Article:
Grand jury records are sealed, so Ramarley’s family hasn’t seen what evidence the office of Bronx District Attorney Robert Johnson presented in either set of proceedings. Constance said she still doesn’t understand how a police officer can break into a home without a warrant, shoot and kill an unarmed man, but then not be indicted.
“Three years later and we still don’t have any answers,” she said. “And we might not ever have any answers, the way this system is working against us.”
On February 1, 2013, a day before the one-year anniversary of Ramarley’s death, the family filed its lawsuit against the NYPD.
Over the last two months, Constance has been a prominent figure at protests over the deaths of Michael Brown and Eric Garner, two black men who were both killed by police officers in the summer of 2014. Brown was shot and killed by Officer Darren Wilson in Ferguson, Missouri, and Garner died after being placed in a chokehold by NYPD Officer Daniel Pantaleo in Staten Island.
Constance marched with protesters to Times Square after a grand jury voted not to indict Wilson for Brown’s death, and she took Chinoor on a march over the Brooklyn Bridge the night after a separate grand jury declined to indict Pantaleo for killing Garner.
“[Chinoor] really needed to be there,” Constance said. “It was like a moment that’s going to be talked about for a long time, and he could at least say ‘I was a part of that. I was on the bridge that night when they shut that bridge down.’”
When asked why she thought Ramarley’s death didn’t grab the nation’s attention the way Brown’s and Garner’s did — with massive protests and marches on Washington — Constance said she simply doesn’t know.
“I get that question so much, but I don’t know, and then to be fair too, a lot of things happened right around his death.” She pointed to the death of singer Whitney Houston, days after Ramarley’s death, and the killing of black teenager Trayvon Martin a week later, as events that could have distracted attention from her son’s story.
“All these high-profile cases happened right after around the same time, not that Ramarley’s isn’t a high-profile case — it is a high-profile case — but it never got the exposure the other cases got,” Ramarley’s mother said. “I don’t know why.”
Constance said that in light of the non-indictment in Ramarley’s case, as well as Brown’s and Garner’s, she believes that grand jury proceedings involving police brutality should be made available to the public.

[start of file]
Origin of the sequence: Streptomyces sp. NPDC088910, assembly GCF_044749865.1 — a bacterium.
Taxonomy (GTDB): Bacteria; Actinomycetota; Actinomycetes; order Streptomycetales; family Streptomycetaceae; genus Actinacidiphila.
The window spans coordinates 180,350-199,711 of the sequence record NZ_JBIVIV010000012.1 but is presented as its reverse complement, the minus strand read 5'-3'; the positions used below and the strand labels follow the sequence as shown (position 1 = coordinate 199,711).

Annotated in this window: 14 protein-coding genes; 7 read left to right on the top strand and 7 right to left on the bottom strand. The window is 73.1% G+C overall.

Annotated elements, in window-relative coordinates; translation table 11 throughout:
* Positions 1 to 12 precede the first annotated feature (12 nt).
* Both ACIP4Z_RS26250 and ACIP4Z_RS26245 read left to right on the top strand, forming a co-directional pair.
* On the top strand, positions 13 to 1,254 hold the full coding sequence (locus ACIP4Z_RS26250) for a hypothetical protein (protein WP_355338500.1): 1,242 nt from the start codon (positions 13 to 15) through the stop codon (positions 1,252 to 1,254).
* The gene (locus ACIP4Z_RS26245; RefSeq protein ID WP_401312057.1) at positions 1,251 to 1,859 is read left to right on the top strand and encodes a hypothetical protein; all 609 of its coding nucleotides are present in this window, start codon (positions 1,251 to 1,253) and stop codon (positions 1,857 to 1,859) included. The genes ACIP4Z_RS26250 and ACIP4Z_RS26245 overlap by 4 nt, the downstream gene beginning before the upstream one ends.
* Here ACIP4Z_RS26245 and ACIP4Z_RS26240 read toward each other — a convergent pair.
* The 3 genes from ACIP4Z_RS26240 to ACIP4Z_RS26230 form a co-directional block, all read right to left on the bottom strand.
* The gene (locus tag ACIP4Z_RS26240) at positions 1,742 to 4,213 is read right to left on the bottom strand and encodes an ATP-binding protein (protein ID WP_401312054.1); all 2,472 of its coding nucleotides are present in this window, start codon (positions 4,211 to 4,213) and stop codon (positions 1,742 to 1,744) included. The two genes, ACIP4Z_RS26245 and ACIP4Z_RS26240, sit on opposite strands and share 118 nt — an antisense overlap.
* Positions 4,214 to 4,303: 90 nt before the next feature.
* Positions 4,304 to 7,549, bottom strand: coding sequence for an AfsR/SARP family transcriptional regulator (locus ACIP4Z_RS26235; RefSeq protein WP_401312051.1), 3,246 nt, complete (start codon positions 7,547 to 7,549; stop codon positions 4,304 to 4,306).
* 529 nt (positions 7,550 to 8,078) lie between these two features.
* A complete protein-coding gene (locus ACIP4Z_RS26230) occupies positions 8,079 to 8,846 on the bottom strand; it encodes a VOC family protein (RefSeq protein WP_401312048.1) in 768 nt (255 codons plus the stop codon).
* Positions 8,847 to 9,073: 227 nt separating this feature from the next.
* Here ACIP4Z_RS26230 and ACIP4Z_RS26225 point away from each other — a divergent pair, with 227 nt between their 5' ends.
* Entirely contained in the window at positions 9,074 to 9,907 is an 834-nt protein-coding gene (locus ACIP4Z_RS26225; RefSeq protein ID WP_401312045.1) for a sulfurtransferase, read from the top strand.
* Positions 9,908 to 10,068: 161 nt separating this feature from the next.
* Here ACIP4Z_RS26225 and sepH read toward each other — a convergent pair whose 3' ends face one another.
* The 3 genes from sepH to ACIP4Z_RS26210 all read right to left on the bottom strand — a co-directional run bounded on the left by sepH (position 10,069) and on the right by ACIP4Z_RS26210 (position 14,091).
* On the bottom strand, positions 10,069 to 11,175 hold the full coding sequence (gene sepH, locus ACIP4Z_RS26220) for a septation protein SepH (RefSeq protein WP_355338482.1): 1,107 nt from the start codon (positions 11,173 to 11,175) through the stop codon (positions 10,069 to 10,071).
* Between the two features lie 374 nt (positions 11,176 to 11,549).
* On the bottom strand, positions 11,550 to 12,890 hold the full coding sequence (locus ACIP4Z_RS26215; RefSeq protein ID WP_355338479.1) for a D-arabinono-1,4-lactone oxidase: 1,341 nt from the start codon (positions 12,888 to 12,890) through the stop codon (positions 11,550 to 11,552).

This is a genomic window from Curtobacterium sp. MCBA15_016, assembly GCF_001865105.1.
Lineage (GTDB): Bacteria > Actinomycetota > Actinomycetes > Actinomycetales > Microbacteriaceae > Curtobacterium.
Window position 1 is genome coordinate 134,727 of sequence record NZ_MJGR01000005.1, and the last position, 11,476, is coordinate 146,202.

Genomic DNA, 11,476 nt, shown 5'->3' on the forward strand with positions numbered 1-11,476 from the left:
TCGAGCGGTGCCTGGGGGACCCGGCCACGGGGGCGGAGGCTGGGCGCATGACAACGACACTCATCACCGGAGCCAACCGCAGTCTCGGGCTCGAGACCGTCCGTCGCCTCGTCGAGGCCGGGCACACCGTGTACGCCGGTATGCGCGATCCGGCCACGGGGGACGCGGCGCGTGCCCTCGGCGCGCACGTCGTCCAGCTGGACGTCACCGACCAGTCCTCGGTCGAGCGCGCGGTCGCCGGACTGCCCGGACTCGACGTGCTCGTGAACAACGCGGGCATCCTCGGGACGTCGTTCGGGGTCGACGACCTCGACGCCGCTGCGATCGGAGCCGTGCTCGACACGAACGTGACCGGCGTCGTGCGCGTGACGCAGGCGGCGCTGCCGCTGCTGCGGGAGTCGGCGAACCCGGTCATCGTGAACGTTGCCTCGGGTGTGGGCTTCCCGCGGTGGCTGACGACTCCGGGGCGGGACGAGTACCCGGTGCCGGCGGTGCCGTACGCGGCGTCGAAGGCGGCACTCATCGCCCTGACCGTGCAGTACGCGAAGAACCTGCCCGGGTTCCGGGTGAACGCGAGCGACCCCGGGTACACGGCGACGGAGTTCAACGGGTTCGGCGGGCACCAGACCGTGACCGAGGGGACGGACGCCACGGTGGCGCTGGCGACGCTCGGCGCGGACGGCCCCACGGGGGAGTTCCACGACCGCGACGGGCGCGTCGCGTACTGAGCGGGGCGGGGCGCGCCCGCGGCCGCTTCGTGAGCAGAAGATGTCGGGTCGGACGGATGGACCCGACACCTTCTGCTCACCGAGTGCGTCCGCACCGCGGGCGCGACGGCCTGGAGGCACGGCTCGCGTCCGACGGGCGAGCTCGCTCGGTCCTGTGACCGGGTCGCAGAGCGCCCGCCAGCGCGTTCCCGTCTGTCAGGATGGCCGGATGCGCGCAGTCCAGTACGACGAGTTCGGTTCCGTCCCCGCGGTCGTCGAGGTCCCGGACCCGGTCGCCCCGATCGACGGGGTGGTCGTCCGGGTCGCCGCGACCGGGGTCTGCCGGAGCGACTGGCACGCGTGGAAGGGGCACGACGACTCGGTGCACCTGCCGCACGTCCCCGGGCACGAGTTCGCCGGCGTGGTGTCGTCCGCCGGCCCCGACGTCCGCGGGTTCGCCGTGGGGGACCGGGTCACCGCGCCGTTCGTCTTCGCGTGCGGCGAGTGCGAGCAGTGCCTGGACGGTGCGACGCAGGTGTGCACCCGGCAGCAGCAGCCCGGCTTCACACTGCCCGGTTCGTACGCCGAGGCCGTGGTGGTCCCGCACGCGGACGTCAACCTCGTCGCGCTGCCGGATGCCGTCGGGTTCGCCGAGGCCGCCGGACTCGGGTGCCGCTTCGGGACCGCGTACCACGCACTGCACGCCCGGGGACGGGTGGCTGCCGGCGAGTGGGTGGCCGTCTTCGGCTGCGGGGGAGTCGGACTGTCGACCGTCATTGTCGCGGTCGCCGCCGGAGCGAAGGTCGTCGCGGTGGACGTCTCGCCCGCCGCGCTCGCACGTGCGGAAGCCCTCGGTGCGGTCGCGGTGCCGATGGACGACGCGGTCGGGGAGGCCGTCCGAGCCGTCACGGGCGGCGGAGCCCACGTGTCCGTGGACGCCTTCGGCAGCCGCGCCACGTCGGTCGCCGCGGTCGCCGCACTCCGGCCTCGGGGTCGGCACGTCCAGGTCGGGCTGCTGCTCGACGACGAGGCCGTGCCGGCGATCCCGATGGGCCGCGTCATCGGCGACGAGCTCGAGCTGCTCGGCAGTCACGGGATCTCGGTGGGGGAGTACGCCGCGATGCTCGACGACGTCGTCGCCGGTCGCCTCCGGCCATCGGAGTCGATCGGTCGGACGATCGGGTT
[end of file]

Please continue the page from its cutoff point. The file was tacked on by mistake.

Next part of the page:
Keeping the proceedings secret provides a “gateway” for officers “to lie” in their testimony, she said. Garner’s family has filed an amicus brief in support of a petition to release the grand jury records in that case, and New York Gov. Andrew Cuomo (D) recently said he’d support more transparency when it comes to grand jury cases involving the police.
Constance also argued that there’s an inherent conflict of interest when district attorneys prosecute police, since the two work together so closely on other cases.
Though Constance and her family have settled their suit with the NYPD, they are still waiting to hear from the U.S. Department of Justice. This past September, U.S. Attorney Preet Bharara met with Constance and Frank Graham, Ramarley’s father. Bharara told them DOJ had launched a formal investigation into Ramarley’s death to determine whether to press civil rights charges against Haste.
Constance said DOJ hasn’t provided them any real updates since, other than to say the investigation is ongoing.
“I don’t know how much they are investigating, because, remember, my mom was one of the witnesses and she still hasn’t been called yet,” she said. “I don’t know how much investigation is going on.”
Last month, she staged a die-in outside the DOJ office in lower Manhattan, urging the department to prosecute Haste.
DOJ declined to comment on the investigation to The Huffington Post, pointing only to its most recent statement about the case, which was made in August.
Constance has to go to work on Monday, the third anniversary of Ramarley’s death. She’s a nurse’s assistant at an assisted living home — and when she gets off, she’ll head to the church for Ramarley’s memorial.
She said she hopes to make this year’s memorial a happier one than those of previous years.
“We want to make it more happier than we were doing before,” she said. “You know, we don’t want to be sad all the time.”
“I don’t think he’d want me getting up every day crying and you know, worrying a lot,” she continued. “We want to try to make it a little happier, and let people know we’re still fighting, we’re still here, we’re not gonna lay down and wallow in our tears and just be sad all the time. He wasn’t that type of person. He was a happy kid.”